In the ambiguous kernel of the notion of person, as modernity understands it, the conditions already exist to overturn the project of the inclusion of all people, irrespective of their status, race, age, health, assets, in a common area of recognition, protection and promotion.
There is no equality unless it is based on the recognition of dignity as a quality intrinsic to being purely human. If dignity is a quality that. can be lost or possessed, if it is seen in the moral terms of the exercise of the human will and reason and not in ontological terms, then there is no doubt that dignity will vary and equality disappear.
To have rights because one is a person and not because one is a human being, thus already establishing a duality — human being/person — means imposing on concrete existence a fracture that with time will produce the same effects that are present in the dualism (in some aspects, less serious) established between the human being and the citizen.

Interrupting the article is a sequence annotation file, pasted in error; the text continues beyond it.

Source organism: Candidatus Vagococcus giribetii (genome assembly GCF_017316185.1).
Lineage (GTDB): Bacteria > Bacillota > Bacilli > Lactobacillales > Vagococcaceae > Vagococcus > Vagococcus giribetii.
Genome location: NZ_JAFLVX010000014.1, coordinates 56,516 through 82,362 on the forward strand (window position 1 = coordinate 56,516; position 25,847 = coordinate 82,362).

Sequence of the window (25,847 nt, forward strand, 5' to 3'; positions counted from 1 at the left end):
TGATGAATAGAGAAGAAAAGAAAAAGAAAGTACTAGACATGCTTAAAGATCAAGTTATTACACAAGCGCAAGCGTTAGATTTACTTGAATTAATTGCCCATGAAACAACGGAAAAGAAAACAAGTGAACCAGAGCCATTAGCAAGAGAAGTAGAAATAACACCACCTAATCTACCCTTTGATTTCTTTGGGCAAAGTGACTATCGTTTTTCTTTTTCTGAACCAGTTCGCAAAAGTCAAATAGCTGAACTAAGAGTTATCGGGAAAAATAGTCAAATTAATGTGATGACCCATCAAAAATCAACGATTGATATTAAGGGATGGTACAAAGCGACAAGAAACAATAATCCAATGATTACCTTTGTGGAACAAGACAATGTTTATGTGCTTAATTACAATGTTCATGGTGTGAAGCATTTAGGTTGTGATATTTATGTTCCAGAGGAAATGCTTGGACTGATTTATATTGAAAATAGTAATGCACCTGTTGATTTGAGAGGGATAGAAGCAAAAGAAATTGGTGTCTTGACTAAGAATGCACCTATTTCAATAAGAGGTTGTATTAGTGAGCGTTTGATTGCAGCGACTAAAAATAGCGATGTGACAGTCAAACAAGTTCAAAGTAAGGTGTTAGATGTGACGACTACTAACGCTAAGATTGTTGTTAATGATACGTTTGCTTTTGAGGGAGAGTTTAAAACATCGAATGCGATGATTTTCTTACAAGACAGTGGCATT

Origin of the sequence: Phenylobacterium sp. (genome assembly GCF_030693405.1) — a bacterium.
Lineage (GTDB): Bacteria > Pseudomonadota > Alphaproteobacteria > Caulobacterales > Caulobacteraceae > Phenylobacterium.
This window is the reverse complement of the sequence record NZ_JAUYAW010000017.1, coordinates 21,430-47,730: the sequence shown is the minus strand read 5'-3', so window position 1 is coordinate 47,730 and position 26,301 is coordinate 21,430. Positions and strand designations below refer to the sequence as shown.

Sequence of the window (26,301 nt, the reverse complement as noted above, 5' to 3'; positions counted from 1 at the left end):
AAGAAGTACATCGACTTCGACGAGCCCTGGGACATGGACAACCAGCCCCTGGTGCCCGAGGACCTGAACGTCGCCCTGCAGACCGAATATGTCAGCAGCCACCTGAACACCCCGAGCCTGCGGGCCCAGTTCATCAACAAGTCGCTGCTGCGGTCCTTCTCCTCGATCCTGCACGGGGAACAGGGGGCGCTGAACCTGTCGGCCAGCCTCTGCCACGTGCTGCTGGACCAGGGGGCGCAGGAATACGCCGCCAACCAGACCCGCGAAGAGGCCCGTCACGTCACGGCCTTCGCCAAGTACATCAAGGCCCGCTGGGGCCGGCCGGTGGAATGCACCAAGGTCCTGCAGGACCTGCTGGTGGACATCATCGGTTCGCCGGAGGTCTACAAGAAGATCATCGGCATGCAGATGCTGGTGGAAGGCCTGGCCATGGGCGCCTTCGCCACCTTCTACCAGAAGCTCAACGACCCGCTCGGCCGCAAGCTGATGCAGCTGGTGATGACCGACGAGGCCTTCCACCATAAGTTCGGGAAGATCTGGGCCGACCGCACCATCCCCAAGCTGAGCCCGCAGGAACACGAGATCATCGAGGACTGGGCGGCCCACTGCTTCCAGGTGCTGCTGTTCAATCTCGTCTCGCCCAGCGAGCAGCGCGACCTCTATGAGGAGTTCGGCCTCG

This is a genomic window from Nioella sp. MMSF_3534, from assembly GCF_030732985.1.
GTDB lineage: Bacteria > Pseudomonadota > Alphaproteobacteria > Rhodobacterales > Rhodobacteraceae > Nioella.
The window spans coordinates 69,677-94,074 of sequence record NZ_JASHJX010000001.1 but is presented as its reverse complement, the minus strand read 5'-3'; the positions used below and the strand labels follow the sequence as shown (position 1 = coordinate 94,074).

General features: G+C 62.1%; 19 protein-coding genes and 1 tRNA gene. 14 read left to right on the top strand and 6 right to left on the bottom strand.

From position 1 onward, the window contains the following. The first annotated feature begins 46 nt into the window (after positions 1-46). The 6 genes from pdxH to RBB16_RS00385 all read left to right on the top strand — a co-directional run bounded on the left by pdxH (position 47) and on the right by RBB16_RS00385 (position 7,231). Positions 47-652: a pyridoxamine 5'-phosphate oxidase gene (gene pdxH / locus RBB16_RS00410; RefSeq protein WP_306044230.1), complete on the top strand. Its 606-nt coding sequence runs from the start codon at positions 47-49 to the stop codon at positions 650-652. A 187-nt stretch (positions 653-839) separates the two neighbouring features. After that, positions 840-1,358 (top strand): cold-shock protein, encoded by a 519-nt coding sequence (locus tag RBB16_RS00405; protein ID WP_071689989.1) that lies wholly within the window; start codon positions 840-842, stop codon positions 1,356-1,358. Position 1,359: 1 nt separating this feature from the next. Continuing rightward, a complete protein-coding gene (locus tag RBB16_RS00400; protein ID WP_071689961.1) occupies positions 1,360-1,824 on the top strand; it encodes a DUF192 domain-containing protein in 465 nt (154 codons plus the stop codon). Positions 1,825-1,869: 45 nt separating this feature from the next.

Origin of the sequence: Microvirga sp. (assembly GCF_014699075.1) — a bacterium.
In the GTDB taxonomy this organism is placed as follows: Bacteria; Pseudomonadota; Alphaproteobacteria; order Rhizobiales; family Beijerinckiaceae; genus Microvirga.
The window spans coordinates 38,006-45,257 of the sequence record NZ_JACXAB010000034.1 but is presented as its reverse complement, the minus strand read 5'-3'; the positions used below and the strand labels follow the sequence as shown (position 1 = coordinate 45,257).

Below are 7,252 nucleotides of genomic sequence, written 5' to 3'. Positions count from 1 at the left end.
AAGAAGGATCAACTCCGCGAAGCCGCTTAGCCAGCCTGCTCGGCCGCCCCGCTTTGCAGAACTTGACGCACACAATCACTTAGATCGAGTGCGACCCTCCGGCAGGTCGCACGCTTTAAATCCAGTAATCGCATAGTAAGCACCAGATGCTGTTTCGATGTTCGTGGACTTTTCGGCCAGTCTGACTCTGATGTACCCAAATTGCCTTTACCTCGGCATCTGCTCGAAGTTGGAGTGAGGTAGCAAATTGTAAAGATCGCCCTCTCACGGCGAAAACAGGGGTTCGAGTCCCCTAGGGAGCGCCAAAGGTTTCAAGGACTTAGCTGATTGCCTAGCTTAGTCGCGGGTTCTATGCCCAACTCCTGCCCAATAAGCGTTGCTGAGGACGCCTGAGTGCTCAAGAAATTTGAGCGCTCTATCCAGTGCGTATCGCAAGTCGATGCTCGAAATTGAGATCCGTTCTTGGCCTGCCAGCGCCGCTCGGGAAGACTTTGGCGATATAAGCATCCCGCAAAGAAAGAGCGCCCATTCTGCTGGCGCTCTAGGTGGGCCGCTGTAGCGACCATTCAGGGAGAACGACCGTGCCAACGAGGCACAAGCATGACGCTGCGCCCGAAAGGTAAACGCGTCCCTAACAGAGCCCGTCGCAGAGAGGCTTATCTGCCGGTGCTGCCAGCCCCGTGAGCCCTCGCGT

In fact, the dualism: human being/citizen is always an extrinsic dualism that can be healed by extending citizenship, which distinguishes between people but does not disunite the human being in himself.
On the other hand to impose on the human condition a distinction between man and person would mean dividing the human being in two.
The manipulation of human beings at the embryonic or fetal stage, euthanasia as a plan to extend assisted suicide, the plan to perfect the human being with recourse to improving eugenics in the context of liberal bio-politics, are in fact permitted in the name of the sovereignty that being a human person — that is, one who is compos mentis, adult, capable of understanding and willing, a citizen of the West, a consumer and producer, in other words, a protagonist of the mutual contractual exchange on which a liberal society is based — can exercise over a human being, who is not yet, or is no longer, a person.